09 November - 09 December 2012
In 2011, the Carmignac photojournalism Award exhibited Massimo Berruti’s black and white photos depicting the daily life of the Lashkars, which blended beautifully with the mouldings and sculptures in the old church of the Convent des Petits-Augustins, the chapelle de l’École des Beaux-Arts, the oldest part of the building.
In November 2012, the colour photographic story by Robin Hammond on Zimbabwe will be exhibited in the same place, which owes its origins to Marguerite de Valois (1553-1615), better known as “Queen Margot”.
A new layout for a new exhibition: copies of masterpieces of Renaissance painting and sculpture will be displayed among the photographs, as part of a layout where a place, images and sound are brought together in one single movement. The installation of Robin Hammond’s images combines subtle portraits, series of photographs taken from inside a car and depictions of everyday life based on the kukiya-kiya economy (in Shona, a southern Bantu language spoken by 75% of the inhabitants of Zimbabwe), referring to the many forms of “making-do” or finding different ways to survive.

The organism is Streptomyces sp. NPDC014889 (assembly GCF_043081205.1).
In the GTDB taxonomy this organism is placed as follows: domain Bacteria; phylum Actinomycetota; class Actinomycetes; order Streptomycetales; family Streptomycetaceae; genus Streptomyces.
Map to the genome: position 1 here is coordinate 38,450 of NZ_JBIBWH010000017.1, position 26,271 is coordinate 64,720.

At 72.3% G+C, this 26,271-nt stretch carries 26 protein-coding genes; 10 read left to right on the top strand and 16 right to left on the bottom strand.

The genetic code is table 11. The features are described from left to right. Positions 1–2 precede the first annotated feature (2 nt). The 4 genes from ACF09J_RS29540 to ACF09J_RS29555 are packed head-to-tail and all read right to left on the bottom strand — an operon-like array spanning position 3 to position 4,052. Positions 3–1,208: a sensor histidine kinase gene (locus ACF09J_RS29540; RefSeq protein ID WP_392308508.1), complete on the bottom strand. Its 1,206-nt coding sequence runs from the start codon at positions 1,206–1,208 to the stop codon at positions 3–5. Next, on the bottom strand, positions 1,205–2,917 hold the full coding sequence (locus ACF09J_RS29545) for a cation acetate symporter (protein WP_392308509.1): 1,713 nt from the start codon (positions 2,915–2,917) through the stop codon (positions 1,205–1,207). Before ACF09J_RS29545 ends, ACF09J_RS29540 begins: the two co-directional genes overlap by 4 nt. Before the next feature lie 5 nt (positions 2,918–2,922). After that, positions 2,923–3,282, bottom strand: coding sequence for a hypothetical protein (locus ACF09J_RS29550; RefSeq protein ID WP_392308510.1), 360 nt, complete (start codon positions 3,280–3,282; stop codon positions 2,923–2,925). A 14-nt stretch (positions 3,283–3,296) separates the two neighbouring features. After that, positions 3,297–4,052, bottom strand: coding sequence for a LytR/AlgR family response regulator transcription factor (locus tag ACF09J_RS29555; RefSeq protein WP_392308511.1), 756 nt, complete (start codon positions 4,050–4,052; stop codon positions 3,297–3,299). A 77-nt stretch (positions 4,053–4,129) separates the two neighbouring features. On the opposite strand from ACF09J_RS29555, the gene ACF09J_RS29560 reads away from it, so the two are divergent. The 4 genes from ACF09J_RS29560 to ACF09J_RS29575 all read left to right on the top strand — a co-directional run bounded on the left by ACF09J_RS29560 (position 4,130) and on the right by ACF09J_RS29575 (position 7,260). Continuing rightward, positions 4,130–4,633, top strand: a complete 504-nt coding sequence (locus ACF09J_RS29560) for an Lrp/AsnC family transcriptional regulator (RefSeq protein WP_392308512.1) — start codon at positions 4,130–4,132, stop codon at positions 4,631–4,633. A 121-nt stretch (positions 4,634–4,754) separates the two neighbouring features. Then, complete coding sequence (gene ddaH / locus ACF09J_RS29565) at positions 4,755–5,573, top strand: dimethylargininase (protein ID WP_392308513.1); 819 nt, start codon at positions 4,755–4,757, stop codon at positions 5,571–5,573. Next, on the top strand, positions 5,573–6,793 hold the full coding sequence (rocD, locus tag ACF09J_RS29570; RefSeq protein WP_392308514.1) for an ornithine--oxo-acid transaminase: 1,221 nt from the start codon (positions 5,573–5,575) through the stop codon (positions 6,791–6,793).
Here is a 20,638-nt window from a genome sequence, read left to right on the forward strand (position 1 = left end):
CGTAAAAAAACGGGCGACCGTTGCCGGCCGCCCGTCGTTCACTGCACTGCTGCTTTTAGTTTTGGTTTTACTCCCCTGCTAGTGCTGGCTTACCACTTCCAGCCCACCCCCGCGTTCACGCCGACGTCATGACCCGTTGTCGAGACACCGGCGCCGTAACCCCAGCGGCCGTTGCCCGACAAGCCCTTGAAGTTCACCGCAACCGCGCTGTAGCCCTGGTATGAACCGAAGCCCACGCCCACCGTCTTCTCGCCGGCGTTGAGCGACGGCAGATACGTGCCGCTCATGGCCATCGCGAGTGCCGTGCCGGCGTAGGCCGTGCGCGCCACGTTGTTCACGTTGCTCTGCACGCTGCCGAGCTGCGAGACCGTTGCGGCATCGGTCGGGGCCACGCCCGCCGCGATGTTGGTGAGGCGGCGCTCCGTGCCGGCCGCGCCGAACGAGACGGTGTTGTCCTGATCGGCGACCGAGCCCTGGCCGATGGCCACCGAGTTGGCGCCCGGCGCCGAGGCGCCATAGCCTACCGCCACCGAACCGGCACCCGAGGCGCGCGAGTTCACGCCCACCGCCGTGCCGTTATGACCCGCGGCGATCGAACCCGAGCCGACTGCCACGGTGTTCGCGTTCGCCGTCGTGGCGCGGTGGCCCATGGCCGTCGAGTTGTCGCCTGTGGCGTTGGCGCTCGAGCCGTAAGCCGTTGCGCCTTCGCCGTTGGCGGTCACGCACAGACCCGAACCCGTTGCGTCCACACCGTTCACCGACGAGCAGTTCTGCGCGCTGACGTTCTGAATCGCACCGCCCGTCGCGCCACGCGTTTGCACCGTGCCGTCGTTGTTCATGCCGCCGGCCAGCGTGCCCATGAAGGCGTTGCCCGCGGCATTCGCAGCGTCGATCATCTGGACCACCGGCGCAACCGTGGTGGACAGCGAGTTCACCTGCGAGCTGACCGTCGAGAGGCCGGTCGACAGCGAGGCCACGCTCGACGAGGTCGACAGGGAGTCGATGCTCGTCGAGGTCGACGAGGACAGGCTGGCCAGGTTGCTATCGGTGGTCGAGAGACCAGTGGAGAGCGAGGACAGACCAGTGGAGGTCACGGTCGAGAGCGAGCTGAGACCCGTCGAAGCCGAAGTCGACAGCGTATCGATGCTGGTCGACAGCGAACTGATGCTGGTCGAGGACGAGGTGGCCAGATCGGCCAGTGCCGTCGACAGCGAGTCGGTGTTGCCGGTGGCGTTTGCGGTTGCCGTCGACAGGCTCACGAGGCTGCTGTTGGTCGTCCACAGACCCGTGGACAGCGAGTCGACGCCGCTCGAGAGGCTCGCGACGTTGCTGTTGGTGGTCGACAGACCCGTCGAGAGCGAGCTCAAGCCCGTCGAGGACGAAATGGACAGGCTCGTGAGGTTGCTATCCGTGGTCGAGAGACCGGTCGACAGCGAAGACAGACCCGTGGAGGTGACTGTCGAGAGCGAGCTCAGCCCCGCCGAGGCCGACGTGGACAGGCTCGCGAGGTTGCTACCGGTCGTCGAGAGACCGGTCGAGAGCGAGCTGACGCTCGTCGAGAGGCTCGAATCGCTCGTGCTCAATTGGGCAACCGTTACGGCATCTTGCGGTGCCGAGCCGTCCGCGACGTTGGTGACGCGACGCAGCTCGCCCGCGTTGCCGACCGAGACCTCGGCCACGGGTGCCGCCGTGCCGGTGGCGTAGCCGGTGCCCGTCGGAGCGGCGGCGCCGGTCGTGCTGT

Some observers have spoken of the “normalization of the abnormal”, emphasizing that for the government, sparking off the unexpected had become something of a trademark: expropriation of land with violations of human dignity and the resulting loss of identity, is symptomatic of the situation, as is the catastrophic health system.
Chapelle des Beaux-Arts de Paris
13 quai Malaquai
Tuesday to Saturday from 11 am to 7 pm